A narrative poem by Tennyson, published 1864.
Enoch Arden, Philip Ray, and Annie Lee are children together in a little seaport town; both boys love Annie, but Enoch eventually wins and marries her. They live happily for some years, until Enoch is compelled through temporary adversity to go as boatswain in a merchantman. He is shipwrecked, and for more than ten years nothing is heard of him; Annie, consulting her Bible for a sign, puts her finger on the text ‘Under the palm tree’, which, after a dream, she interprets to mean that he is in heaven. She marries Philip, who has long watched over her. Tennyson then turns to Enoch on his desert island, which is described in a fine, clear, bright Parnassian passage, and contrasted with the ‘dewy meadowy morning‐breath of England’ for which he yearns. He is rescued and returns home, but when he discovers that Annie has remarried does not reveal himself, resolving that she shall not know of his return until after his death.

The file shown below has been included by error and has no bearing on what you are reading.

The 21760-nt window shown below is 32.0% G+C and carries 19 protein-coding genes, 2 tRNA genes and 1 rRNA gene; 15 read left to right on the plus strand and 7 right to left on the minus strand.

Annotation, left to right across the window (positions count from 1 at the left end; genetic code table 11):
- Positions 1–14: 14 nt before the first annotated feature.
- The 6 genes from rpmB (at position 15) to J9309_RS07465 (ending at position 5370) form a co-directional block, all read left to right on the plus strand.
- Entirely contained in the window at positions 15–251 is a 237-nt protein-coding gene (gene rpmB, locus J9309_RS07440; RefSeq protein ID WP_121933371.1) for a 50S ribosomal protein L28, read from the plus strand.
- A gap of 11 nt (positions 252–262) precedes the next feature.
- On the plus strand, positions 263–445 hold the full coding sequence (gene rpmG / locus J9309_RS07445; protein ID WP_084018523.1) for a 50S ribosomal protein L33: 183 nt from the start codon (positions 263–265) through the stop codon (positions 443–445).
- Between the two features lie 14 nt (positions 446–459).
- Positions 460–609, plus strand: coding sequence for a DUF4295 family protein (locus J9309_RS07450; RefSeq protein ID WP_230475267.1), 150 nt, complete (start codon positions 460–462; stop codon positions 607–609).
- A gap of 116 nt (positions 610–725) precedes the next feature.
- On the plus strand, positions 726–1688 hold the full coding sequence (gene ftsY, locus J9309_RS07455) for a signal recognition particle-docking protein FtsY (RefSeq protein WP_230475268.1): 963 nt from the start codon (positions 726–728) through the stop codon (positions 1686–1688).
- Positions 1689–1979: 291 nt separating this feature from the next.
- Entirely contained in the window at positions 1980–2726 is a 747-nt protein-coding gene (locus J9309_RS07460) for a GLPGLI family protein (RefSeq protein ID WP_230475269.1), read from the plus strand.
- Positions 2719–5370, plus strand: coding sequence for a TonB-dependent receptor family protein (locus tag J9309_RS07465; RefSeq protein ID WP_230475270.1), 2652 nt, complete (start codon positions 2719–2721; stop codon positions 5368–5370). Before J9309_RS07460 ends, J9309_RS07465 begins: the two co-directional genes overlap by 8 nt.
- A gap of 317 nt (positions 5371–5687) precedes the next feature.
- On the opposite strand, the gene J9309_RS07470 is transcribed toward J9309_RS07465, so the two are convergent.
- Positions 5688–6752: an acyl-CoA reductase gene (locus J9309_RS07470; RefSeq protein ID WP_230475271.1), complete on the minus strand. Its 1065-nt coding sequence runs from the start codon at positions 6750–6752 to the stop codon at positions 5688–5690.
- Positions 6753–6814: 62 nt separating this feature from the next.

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Lord Tennyson Alfred (1809—1892) poet